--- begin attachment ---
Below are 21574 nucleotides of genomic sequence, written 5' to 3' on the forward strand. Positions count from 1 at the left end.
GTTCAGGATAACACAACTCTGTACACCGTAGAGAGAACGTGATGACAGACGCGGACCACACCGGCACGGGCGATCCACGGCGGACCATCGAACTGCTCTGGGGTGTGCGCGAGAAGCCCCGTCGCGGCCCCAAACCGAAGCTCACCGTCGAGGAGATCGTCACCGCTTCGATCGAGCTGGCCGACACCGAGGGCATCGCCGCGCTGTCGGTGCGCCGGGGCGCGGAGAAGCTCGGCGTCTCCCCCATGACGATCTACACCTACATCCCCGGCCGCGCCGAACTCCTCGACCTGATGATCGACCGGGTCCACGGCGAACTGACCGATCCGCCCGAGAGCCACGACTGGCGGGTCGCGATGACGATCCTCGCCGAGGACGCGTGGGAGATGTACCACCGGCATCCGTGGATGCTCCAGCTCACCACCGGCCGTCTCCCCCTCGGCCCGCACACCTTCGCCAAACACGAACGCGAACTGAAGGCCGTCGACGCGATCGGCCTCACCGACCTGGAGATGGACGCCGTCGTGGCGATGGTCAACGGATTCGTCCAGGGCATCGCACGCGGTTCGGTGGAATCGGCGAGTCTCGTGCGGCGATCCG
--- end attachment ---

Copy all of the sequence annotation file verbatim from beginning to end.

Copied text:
Below are 21574 nucleotides of genomic sequence, written 5' to 3' on the forward strand. Positions count from 1 at the left end.
GTTCAGGATAACACAACTCTGTACACCGTAGAGAGAACGTGATGACAGACGCGGACCACACCGGCACGGGCGATCCACGGCGGACCATCGAACTGCTCTGGGGTGTGCGCGAGAAGCCCCGTCGCGGCCCCAAACCGAAGCTCACCGTCGAGGAGATCGTCACCGCTTCGATCGAGCTGGCCGACACCGAGGGCATCGCCGCGCTGTCGGTGCGCCGGGGCGCGGAGAAGCTCGGCGTCTCCCCCATGACGATCTACACCTACATCCCCGGCCGCGCCGAACTCCTCGACCTGATGATCGACCGGGTCCACGGCGAACTGACCGATCCGCCCGAGAGCCACGACTGGCGGGTCGCGATGACGATCCTCGCCGAGGACGCGTGGGAGATGTACCACCGGCATCCGTGGATGCTCCAGCTCACCACCGGCCGTCTCCCCCTCGGCCCGCACACCTTCGCCAAACACGAACGCGAACTGAAGGCCGTCGACGCGATCGGCCTCACCGACCTGGAGATGGACGCCGTCGTGGCGATGGTCAACGGATTCGTCCAGGGCATCGCACGCGGTTCGGTGGAATCGGCGAGTCTCGTGCGGCGATCCG